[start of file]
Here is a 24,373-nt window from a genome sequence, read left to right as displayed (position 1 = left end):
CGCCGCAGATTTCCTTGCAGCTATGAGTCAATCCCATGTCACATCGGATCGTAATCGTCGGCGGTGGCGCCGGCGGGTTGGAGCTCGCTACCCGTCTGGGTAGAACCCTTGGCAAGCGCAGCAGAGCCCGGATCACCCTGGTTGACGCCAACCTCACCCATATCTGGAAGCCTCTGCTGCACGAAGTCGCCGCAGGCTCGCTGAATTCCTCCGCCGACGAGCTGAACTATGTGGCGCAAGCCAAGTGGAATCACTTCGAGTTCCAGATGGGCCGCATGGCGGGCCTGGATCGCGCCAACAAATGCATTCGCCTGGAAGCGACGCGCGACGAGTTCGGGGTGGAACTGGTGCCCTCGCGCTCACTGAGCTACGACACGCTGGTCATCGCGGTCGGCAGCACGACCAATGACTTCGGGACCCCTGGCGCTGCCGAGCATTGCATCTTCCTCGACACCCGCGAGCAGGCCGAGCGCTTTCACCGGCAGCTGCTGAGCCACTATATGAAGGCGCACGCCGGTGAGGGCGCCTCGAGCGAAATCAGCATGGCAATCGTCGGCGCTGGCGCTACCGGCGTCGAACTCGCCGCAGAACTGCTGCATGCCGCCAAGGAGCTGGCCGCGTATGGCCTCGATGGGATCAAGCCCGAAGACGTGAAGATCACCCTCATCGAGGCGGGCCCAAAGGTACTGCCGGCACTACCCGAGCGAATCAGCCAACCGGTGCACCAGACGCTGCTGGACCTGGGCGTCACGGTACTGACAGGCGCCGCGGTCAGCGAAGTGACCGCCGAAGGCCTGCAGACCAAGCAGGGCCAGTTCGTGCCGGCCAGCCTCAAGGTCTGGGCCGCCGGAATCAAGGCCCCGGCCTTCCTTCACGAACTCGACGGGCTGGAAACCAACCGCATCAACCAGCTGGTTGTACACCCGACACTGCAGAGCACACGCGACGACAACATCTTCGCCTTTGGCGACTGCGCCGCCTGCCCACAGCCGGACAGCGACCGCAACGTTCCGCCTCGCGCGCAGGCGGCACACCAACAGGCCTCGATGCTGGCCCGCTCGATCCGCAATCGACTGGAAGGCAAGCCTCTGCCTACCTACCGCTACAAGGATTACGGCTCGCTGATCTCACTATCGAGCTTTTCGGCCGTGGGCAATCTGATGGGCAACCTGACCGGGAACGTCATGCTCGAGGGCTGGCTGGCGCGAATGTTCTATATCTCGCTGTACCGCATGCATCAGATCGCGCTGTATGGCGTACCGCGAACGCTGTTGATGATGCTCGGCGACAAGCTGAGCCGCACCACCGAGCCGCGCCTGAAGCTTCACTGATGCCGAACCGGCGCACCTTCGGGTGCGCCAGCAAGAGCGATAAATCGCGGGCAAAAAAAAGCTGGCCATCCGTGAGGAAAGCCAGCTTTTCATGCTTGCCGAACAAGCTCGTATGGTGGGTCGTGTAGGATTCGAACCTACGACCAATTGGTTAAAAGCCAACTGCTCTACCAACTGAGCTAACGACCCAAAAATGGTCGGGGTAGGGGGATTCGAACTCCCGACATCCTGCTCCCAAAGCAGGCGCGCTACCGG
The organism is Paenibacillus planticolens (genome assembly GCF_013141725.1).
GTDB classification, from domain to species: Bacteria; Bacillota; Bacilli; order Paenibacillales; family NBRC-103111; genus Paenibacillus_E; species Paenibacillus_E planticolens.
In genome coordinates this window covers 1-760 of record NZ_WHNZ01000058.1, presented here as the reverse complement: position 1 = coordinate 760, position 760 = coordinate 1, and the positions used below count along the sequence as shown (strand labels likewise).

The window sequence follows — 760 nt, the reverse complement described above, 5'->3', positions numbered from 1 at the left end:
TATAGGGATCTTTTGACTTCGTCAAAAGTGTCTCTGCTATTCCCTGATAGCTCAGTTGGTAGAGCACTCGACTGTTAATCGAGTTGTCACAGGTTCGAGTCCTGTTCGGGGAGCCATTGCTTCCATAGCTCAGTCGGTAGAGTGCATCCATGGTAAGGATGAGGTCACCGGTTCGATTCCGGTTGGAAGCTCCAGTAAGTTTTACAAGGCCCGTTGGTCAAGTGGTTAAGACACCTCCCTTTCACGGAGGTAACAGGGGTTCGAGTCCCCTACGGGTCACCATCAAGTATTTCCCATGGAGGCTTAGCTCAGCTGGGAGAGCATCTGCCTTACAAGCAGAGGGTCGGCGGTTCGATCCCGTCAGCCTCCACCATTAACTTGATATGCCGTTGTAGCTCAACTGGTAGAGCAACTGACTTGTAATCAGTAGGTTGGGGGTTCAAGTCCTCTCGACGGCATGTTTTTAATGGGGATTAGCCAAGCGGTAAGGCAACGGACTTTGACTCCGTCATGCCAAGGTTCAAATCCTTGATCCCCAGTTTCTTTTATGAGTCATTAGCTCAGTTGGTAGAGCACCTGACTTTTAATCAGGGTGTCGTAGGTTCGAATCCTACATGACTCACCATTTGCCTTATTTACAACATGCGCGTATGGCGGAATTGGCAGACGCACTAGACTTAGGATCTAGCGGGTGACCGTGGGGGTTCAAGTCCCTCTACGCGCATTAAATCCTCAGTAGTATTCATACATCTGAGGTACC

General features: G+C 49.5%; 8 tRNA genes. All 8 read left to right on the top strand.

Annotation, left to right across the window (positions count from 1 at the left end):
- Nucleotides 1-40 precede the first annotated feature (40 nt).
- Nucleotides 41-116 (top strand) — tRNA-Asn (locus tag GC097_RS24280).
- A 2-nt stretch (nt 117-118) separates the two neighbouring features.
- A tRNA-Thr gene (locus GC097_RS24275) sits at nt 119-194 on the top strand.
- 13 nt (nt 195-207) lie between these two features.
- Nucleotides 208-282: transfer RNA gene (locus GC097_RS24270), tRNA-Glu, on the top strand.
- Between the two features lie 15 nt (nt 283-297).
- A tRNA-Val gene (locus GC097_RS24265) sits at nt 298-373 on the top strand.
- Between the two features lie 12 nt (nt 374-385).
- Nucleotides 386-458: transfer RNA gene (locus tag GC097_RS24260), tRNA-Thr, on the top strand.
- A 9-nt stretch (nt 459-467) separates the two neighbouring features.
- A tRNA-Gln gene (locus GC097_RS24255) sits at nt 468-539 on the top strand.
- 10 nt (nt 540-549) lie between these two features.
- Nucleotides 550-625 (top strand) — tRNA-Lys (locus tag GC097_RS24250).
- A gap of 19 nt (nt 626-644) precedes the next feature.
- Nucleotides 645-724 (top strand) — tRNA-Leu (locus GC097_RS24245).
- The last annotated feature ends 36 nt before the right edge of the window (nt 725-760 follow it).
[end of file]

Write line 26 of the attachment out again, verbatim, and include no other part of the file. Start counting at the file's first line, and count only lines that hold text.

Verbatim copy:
- The last annotated feature ends 36 nt before the right edge of the window (nt 725-760 follow it).